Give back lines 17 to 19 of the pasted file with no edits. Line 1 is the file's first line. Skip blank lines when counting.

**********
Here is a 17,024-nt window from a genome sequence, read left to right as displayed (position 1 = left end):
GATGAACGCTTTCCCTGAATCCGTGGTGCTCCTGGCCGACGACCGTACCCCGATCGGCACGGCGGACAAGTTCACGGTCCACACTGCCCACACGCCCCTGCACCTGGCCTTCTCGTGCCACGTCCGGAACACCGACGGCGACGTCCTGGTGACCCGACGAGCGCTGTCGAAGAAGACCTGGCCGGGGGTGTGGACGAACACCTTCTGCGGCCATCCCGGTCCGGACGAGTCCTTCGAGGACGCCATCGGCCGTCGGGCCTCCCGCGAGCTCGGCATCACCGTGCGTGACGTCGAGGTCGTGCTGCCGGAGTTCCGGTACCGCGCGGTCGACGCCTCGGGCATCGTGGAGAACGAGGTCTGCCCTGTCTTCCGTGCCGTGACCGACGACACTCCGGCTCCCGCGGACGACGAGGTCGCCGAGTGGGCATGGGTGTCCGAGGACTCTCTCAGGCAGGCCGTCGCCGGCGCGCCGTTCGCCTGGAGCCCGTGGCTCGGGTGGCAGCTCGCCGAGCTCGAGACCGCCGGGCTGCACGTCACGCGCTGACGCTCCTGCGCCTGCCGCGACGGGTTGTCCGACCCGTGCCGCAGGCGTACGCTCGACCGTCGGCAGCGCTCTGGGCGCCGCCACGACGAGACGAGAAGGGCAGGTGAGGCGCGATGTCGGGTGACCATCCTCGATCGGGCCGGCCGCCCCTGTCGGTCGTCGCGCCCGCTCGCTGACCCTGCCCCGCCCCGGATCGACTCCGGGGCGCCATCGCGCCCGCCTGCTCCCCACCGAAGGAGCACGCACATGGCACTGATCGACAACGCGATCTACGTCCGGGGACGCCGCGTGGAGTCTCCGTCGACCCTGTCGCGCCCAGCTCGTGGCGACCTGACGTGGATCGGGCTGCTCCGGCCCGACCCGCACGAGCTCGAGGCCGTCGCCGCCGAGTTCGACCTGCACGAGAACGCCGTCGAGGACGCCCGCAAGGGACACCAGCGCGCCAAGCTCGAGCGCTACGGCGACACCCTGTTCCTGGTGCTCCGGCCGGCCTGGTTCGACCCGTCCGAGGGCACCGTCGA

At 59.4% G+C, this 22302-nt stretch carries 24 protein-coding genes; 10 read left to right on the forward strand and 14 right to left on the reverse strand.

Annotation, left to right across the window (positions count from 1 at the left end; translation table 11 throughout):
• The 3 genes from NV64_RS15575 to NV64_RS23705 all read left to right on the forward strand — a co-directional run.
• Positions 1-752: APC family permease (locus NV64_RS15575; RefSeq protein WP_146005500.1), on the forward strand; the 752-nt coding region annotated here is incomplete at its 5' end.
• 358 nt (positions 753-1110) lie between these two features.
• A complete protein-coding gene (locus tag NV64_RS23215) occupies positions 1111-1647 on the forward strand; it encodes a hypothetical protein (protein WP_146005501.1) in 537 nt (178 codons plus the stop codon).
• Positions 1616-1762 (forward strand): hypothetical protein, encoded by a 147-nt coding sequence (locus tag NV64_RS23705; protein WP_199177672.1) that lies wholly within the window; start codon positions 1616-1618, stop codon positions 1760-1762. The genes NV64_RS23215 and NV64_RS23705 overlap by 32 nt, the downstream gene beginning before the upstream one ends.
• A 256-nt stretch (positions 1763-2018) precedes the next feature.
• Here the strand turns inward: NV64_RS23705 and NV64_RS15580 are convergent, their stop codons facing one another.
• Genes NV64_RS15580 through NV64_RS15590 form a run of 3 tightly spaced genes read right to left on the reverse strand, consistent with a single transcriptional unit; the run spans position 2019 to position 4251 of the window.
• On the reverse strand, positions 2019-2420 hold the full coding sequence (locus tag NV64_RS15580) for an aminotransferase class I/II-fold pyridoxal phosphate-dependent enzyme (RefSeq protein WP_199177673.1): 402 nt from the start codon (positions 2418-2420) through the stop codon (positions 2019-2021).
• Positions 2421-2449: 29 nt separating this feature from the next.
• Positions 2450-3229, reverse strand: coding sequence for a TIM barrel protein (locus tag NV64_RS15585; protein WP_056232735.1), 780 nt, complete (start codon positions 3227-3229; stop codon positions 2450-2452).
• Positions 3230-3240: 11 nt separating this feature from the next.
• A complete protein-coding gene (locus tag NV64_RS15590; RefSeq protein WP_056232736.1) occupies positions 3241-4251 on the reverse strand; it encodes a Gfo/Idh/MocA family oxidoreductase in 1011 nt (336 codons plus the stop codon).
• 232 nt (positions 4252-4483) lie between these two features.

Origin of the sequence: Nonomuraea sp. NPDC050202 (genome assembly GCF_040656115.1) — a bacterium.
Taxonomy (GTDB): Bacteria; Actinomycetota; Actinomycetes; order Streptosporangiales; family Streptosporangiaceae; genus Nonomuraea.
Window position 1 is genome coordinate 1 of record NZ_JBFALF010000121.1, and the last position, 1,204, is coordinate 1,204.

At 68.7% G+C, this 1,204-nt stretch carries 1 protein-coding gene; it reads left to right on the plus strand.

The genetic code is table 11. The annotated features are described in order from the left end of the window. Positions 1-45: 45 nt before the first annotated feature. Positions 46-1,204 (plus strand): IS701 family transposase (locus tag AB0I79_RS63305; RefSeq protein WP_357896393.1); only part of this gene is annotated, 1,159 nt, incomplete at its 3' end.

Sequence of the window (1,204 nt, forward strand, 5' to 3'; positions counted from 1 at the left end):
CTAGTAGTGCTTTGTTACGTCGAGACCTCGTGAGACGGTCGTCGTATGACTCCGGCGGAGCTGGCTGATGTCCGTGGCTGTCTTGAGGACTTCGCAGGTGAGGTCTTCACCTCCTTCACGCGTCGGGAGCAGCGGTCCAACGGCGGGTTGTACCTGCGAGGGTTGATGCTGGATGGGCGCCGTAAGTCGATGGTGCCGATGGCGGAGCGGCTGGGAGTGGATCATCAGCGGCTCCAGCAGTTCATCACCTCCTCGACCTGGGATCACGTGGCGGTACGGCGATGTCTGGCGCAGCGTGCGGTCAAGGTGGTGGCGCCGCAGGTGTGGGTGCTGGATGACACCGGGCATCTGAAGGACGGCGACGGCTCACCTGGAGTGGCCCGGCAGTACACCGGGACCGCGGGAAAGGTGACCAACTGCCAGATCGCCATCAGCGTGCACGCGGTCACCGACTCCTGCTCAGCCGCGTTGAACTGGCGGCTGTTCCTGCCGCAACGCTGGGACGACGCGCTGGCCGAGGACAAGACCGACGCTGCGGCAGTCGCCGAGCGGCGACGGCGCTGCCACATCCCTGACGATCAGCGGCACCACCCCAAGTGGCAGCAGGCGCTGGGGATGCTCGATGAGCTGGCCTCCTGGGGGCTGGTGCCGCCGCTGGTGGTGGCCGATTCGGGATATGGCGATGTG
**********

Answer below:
• A complete protein-coding gene (locus tag NV64_RS15590; RefSeq protein WP_056232736.1) occupies positions 3241-4251 on the reverse strand; it encodes a Gfo/Idh/MocA family oxidoreductase in 1011 nt (336 codons plus the stop codon).
• 232 nt (positions 4252-4483) lie between these two features.

Origin of the sequence: Nonomuraea sp. NPDC050202 (genome assembly GCF_040656115.1) — a bacterium.